Oct 1- Express Scripts Holding Co, the largest U.S. pharmacy benefit manager, said Walgreen Co would sell prescription drugs under its two Medicare Part D plans for 2015..» Read More
Colorado has issued more than 300 licenses to marijuana dispensaries. Dan Danko, High Times Magazine senior editor, discusses how Colorado is properly regulating pot distribution and explains the rigorous application process to obtain a license.
CNBC's Sara Eisen reports GlaxoSmithKline is becoming the first to stop paying doctors to promote drugs.
Muddled by inconsistent earnings and stock performances, one sector appears tougher and tougher to predict, CNBC's Jim Cramer says.
A medical marijuana dispensary in Central City, Colo.—a small gambling town nestled in the mountains near Denver—just became the first business in the United States licensed to sell marijuana to patrons without a note from their doctors.
Amazon.com is clashing with Johnson & Johnson amid complaints the online retailer hasn't stopped sales of damaged or expired products.
Francois Nader, NPS Pharmaceuticals president & CEO, discusses its lead product Gattex for "short bowel syndrome," the potential for Netpara and the solid performance of its stock.
The so-called "pot mom" Andrea Sanderlin has confessed to a judge she operated a facility in which she and others grew at least 1,000 marijuana plants and sold the products. CNBC's Andrea Day has the details.
Drugstores signed on to help educate consumers about Obamacare, but they have their sights set on the future business of these newly insured consumers.
L'Oreal's rumored buyback of Nestle's 29.5 percent stake in the French cosmetics giant looked far from a done deal on Friday, with Jean-Paul Agon, chairman and CEO of L'Oreal, telling CNBC that the ball was in the Swiss food giant's court.
The Department of Justice will not block state marijuana laws if distribution is regulated, reports CNBC's Eamon Javers.
FINRA is issuing a new investor alert called "marijuana stock scams." CNBC's Mary Thompson offers insight.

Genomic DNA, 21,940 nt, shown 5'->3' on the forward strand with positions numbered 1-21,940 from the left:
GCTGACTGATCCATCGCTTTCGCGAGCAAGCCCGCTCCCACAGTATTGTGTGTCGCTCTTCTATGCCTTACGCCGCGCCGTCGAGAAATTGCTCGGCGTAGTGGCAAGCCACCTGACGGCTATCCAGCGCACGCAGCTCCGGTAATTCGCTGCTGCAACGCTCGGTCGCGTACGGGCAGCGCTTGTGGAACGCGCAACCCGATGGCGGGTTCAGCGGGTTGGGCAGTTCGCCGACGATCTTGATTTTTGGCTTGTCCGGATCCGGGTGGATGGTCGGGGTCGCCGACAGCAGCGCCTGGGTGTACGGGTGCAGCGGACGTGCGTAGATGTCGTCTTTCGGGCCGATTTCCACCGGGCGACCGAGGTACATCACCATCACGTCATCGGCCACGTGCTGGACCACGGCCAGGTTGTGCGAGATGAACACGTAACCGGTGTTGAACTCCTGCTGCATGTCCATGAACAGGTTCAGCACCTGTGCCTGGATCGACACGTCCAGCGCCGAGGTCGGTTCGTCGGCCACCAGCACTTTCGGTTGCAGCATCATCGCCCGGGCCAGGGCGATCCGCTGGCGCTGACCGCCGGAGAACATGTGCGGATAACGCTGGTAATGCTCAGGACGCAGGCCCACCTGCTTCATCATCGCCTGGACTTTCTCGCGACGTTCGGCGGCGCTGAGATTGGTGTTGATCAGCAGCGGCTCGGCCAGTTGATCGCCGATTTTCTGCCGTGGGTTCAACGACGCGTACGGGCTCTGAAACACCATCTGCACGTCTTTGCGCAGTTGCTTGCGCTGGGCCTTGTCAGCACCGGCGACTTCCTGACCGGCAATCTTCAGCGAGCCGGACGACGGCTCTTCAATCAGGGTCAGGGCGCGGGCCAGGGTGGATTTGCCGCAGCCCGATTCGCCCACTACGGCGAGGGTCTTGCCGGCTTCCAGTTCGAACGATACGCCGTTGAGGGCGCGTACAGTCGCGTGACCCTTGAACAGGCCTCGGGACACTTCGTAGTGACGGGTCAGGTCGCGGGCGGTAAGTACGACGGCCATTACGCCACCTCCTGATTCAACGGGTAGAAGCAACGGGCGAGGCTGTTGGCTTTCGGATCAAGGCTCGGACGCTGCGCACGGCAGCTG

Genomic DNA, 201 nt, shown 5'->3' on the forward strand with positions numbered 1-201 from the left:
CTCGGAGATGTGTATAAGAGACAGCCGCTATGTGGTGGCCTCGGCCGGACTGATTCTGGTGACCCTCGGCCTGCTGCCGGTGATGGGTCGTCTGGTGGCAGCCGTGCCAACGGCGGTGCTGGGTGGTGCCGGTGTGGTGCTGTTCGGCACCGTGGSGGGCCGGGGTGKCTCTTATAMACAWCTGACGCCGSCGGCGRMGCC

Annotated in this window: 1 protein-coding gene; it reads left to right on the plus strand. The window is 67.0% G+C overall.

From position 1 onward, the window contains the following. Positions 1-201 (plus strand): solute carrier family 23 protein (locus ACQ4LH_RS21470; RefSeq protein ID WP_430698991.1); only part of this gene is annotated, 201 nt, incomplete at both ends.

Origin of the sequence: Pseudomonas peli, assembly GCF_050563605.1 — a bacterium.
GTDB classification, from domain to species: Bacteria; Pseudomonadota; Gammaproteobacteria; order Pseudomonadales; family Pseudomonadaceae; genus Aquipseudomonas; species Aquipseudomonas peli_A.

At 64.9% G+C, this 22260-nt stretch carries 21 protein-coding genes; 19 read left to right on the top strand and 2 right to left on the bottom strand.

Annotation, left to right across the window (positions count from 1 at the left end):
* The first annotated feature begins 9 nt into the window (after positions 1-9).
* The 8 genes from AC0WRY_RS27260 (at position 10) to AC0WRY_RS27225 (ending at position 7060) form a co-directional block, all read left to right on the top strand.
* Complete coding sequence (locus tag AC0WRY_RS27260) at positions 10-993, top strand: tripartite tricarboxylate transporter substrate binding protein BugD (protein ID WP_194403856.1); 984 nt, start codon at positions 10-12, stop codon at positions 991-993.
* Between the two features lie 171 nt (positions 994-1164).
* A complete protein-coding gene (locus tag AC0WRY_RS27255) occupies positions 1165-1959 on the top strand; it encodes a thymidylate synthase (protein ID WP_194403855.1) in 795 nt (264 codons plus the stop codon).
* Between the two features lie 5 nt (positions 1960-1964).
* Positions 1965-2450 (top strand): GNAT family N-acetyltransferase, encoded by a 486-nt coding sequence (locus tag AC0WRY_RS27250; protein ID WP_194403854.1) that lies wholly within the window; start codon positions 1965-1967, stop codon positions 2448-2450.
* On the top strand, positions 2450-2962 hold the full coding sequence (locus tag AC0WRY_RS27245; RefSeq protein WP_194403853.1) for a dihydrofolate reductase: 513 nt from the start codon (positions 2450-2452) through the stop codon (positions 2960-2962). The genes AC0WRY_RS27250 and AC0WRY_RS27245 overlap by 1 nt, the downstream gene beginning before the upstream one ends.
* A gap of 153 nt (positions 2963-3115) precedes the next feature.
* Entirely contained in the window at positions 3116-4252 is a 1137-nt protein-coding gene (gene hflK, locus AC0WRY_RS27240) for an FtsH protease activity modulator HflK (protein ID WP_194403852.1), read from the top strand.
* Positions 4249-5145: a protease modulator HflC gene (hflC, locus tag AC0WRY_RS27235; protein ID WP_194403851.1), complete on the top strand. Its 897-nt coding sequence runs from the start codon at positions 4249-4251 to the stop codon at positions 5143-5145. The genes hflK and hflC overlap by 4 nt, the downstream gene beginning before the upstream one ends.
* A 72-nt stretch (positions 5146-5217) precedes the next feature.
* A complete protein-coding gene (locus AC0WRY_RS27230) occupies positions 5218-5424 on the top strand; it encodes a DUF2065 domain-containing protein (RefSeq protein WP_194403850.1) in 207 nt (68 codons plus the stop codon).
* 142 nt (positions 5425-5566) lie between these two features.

Washington will tax pot anywhere from 25 to 50 percent at the production and processor level, another 25 percent at retail. CNBC's Jane Wells reports Washington says it could raise up to $2 billion in pot taxes over five years.
CNBC's Jane Wells reports from the River Rock Wellness Center in Denver, Colorado, where in 5 months legal medical cannabis will be able to be sold as recreational pot. Investors are hoping to cash in on the "green rush," she says.
The global coffee market has been rather decaffeinated for the past couple of years, with prices falling to less than half their 2011 peak and the bean becoming the worst-performing soft commodity last year.
NBC's Steve Handelsman reports the U.S. has 25 percent of the world's prisoners; and Joseph diGenova, Former U.S. Attorney, and Matt Welch, Reason Magazine, discuss a drug policy overhaul. "The science of marijuana is very bad," says diGenova, adding "that doesn't mean we should lock people up forever who use it."
Major League Baseball is pushing back its announcement on biogenesis punishments until later in the day. Bob Nightengale, USA Today Sports, offers insight on the details of Alex Rodriquez's expected suspension.
Pro-marijuana group Marijuana Policy Project posted a video near the Indianapolis Motor Speedway, reports CNBC's Jane Wells.
CNBC's Andrea day has been tracking the story on the mom who was accused of running a massive pot growing operation. MedMen offers clients tips on growing marijuana plants. Its founder and CEO Adam Bierman, weighs in.
Sen. Chuck Grassley says IRS officials targeted political candidates for audits, and a major player in the Mexican drug trade has been caught. CNBC's Josh Lipton has tonight's headlines; and Retired General and former drug czar Barry McCaffrey, weighs in.
Mexican armed forces arrested Miguel Angel Trevino Morales, the alleged leader of the Zetas drug cartel, near the U.S. border on Monday. Retired general and former U.S. drug czar Barry McCaffrey shares his knowledge of Morales' criminal career.